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Dr. Kerr's Review
Review of First Aid to Mental Illness

Colin P Kopes-Kerr, MD, JD, MPH

First Aid to Mental Illness: A Practical Guide for Patients and Caregivers, by Michael G. Rayel, MD, Soar Dime, Clarenville, NF (Canada), 2002.

This relatively brief manual addresses an important gap in the provision of primary care services—What to do with patients suspected as having mental illness before formal consultation and assessment are available or requested? I was recently surprised to learn from an article in the British Medical Journal that there is, on average, a 2-year delay in the formal diagnosis of schizophrenia. This means that many patients and families or caregivers are going for prolonged periods of time without much or any formal assistance and/or education about the processes affecting the family member. It is equally clear that with many other major mental health diagnoses (depression, anxiety, dementia, substance abuse, etc.) there are even longer periods of trying to cope with the mental health problem without formal evaluation and treatment.

Michael Rayel’s lucid book seeks to empower caregivers and patients to manage this early morbidity of mental health problems more successfully. He presents information to enable lay persons to identify the emotional difficulty and to give them a basic approach for dealing with the predictable risks and crises associated with mental illness. He outlines his basic approach to mental health problems for patients with the mnemonic CARE: Check for signs of mental illness; Anticipate complications; Remedy with early intervetion, and Educate yourself about the illness. Typical ‘red flags’ to look for among the early signs of mental illness include symptoms like: self-talk with such statements as ‘something is not right,’ ‘I don’t feel the same,’ ‘I feel funny,’ ‘I have to push myself’; changes in usual daily routine and activities; disturbances in energy, sleep, and appetite; and emotional symptoms such as crying for no reason or unusual suspiciousness. He then offers a simple, practical approach for caregivers represented in another mnemonic—HEAL: Help yourself throught aBCs of first aid; Encourage yourself; Address the issues; and Learn to cope. The ABCs refer to: Accepting the ongoing mental health problem—it’s not anyone’s fault, it just is; Be alert for signs of destructve thoughts and behavior; Check for worsening of symptoms; and, finally, Call for help.

The book dedicates a brief chapter to each of the major common mental health problems—depression, mania, panic, phobia,obsessions and compultsions, post-traumatic diosrders, anixiety, psychoics, substance abuse, earting disorders, dementia, and grief and bereavement. Each starts with a short clinical case desription, offers a brief general overview, including the formal DSM-IV diagnostic criteria for each disorder; this is followed by a concise presentation of the CARE and HEAL steps for the specific disorder. The clinical descriptions are taken from real patients and effectively represent typical features of the illness. Some of the specific details serve to remind clinicians of the potential medical effects of mental illness in a striking way—for example, the obsessive-compulsive whose ritual hand-washing progresses to 5 hours of showering per day; among the consequences of this are that the hot water runs out, and the patient on one occasion had to be admitted to the hospital for hypothermia. The repetitive format makes the book more effective as a reference manual rather than a simple read for information. I believe the material presented for caregivers has real value and is a significant enhancement to the primary care of mental illness. As a primary care physician, I am principally interested in it for the purpose of distributing the appropriate chapter(s) to caregivers to enhance their understanding of the illness and their readiness to cope and intervene effectively when necessary. Our current disorganized mental health system depends critically upon the capacity of these caregivers to render effective assistance to these disabled patients, but until now no one has given much thought about how best to prepare and assist the caregivers. Despite its title, this book has far less value for patients since their capacity for organization and discipline required to implement the self-care steps is so impaired during mental illness, but for high-functioning individuals with depression or anxiety, the self-care steps suggested are practical and appropriate. Dr. Rayel appropriately gives a lot of attention to sound self-care principles as practicing relaxation, exercise, eating right, practicing good sleep hygiene, and how to deal with anger and negative self-thoughts.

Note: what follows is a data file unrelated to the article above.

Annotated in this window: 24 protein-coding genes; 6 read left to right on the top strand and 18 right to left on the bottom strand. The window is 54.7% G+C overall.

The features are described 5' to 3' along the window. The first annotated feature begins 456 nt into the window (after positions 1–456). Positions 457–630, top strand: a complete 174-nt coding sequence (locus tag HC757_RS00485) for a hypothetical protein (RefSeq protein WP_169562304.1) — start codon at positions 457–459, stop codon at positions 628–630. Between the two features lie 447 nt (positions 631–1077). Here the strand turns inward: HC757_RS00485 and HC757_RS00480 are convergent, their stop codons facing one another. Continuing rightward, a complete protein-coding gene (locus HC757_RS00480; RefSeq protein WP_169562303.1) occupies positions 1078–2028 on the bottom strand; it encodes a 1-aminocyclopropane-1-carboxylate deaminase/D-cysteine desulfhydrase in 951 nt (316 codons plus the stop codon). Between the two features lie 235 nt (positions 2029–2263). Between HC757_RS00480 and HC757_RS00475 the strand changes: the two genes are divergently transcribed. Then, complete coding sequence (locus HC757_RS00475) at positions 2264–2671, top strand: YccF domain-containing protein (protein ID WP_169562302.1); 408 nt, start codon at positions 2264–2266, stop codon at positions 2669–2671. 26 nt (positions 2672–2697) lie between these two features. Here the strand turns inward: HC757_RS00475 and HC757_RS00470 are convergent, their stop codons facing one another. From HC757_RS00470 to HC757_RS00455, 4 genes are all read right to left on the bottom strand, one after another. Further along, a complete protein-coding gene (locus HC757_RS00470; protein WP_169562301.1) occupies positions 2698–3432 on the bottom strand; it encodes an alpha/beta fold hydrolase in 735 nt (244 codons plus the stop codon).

Since primary care physicians are the front line of the health care system in dealing with mental health problems, this book represents an important and efficient new reference tool. The material in this book will enable primary care physicians to provide concise, accessible information in an appropriate combination of lay and clinical language to make them more knowledgeable and effective in caring for their loved ones with mental health illnesses. I would specifically recommend making copies of the specific chapters relevant to their family member available and to use it in a continuing process to make them more competent in understanding, protecting, and caring for their loved ones. What I would like to see next from this author is a short book directed specifically at primary care physicians to enhance their ability to provide adequately for the needs of these families in the scope of a typical 15 minute office visit.

Colin P Kopes-Kerr, MD, JD, MPH
Program Director
Stony Brook Family Practice Residency
University Hospital
Stony Brook NY 11794


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